Topsoil vs. garden soil — is there a difference?
It’s the time of year to start thinking about what you’ll be doing in your garden, and how to make sure your lawn is picture perfect. The best way to get great results is to use the best soil. Have you ever wondered what the difference is between topsoil and black garden soil?
Contrary to what you might have heard, there is a huge difference in quality when you get right down to it.
Take notice the next time you see a new subdivision going in. All that soil being removed from the area to make way for the new houses constitutes most of the topsoil that is available to the public for purchase. It’s leftovers from these new subdivisions.
You might be shrugging your shoulders right now and saying to yourself, “OK, but so what? What difference does it make?”
After all, “soil is soil.” Well, you may be surprised to know there is a very big difference! Let’s examine the differences individually:
Topsoil: It’s exactly what the name implies, soil that is simply stripped from the top layer of the earth. Topsoil exerts risk to the growing quality due to the possible inclusion of chemicals and debris that you may not want in your garden. Not to mention that it may not have the nutritional value that you desire for your plants. It may not even have compost or organic matter, essentially making it dead weight. It’s important to remember, topsoil was never intended for garden use!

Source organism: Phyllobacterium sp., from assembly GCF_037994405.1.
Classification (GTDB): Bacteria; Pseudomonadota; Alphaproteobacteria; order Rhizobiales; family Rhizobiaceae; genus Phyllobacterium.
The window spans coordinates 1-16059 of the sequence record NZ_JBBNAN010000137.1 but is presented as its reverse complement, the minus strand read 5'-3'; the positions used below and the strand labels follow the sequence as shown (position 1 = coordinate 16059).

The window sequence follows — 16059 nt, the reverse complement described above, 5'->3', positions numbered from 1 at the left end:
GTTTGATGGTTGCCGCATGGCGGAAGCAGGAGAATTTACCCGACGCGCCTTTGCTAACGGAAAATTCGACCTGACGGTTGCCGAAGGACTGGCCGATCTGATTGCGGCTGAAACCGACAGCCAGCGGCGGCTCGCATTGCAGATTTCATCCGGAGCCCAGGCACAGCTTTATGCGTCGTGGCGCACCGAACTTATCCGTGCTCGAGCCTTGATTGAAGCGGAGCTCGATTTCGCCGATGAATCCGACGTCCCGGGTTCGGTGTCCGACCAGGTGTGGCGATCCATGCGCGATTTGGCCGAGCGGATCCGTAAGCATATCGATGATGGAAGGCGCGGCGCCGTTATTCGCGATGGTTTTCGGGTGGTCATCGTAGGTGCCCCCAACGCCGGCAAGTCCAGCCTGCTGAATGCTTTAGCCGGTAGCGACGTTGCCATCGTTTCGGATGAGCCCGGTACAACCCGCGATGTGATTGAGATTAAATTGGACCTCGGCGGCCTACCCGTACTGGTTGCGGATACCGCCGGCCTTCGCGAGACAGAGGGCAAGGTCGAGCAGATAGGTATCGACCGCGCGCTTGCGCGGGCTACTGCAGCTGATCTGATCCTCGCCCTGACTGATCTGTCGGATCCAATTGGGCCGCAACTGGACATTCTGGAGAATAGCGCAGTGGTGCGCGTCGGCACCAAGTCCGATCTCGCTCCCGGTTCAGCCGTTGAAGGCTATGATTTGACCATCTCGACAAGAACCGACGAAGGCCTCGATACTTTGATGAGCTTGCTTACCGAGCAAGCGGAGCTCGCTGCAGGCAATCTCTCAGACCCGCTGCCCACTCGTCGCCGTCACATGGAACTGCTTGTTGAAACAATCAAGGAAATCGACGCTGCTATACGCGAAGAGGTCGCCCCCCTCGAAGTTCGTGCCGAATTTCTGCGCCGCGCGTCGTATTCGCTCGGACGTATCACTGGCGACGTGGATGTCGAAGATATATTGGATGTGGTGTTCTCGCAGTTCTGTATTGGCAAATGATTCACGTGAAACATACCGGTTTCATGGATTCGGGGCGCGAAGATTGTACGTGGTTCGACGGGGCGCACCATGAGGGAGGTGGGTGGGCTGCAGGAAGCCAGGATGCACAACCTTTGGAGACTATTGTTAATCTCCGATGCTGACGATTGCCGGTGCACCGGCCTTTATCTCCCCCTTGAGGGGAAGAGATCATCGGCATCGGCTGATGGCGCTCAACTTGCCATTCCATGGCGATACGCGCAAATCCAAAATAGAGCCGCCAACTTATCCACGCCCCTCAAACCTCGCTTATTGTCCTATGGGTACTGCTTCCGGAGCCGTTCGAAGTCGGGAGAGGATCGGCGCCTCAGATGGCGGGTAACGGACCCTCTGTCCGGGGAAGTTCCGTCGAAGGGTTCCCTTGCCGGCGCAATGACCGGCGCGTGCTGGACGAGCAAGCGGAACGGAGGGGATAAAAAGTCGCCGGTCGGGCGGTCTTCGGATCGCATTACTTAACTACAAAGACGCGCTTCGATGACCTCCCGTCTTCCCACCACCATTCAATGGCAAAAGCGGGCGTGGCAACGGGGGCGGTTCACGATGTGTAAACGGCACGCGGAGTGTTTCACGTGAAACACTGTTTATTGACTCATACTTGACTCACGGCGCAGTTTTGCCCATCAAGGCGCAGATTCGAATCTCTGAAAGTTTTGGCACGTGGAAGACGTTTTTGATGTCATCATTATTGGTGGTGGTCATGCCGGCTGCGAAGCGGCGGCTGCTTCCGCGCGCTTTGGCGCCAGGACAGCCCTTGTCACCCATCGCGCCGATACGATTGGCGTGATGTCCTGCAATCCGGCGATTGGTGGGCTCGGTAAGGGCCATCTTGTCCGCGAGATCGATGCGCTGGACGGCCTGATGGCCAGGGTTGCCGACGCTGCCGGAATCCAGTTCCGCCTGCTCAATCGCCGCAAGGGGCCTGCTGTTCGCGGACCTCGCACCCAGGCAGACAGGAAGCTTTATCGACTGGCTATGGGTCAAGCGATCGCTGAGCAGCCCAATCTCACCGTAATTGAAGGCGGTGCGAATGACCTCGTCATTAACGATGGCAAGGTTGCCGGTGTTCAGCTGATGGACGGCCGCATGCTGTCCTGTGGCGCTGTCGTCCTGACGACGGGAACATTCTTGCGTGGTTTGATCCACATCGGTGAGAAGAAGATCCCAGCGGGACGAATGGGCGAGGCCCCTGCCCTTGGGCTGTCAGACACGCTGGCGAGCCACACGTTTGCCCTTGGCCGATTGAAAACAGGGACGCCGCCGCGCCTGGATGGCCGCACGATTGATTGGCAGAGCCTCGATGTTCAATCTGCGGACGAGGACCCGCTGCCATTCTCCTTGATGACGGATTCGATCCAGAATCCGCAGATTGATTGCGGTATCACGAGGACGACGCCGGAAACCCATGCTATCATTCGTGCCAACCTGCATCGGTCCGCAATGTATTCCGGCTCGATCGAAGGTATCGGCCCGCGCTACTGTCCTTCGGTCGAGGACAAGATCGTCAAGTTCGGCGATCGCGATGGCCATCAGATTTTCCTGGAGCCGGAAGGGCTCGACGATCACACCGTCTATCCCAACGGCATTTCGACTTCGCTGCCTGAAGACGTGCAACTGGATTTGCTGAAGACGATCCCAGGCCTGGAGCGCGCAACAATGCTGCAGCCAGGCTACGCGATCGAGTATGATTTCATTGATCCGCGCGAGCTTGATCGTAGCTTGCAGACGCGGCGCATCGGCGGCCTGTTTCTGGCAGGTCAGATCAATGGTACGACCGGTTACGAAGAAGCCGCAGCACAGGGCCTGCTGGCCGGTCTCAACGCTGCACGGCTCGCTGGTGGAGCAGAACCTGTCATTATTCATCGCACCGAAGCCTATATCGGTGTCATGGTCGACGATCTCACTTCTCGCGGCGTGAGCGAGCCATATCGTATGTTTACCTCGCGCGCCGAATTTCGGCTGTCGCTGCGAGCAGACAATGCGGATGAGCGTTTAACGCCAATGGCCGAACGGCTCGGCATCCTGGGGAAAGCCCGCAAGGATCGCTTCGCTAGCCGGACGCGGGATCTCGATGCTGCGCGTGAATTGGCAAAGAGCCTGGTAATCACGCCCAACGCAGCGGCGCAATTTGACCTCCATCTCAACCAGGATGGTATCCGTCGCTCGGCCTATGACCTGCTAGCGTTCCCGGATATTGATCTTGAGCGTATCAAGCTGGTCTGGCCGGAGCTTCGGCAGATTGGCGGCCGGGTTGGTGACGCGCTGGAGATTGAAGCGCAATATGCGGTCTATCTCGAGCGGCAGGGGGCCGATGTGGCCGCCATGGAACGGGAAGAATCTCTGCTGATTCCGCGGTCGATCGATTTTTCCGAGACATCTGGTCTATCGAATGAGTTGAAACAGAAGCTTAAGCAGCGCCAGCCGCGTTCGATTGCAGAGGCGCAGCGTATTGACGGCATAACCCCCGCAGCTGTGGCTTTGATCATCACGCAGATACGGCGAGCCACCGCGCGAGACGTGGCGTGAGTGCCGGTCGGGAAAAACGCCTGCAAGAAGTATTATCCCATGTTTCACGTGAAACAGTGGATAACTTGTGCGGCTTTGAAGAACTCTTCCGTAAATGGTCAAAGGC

Garden soil: Garden soil is exactly what its name implies as well, it is soil properly and scientifically formulated for your garden to hold nutritional value that allows for proper, quality plant growth! It’s a mixture of organic ingredients essential to promote microbial activity. Think probiotics for your soil, which is perfect for letting your flowers and vegetables grow, and grow better! You’ll not only feel the difference in garden soil, but most importantly, you’ll see the difference.
Doesn’t your soil input deserve the same amount of attention to detail and commitment that you put into your flowers and vegetables? After all, quality flowers and vegetables are the direct result of quality soil. Simply work the desired amount of rich, loamy, garden soil into your native soil, to about three to four inches in depth, add your plants and/or vegetables, water as needed, and voilà — you’re on your way to more bountiful flowers and bigger vegetables yields.
Garden soil will significantly improve your gardening success, compared to topsoil, which requires constant attention and added nutrients.
So go on, and add black garden soil to your garden, and enjoy gardening!
The quality difference in your flowers and vegetables is in the soil!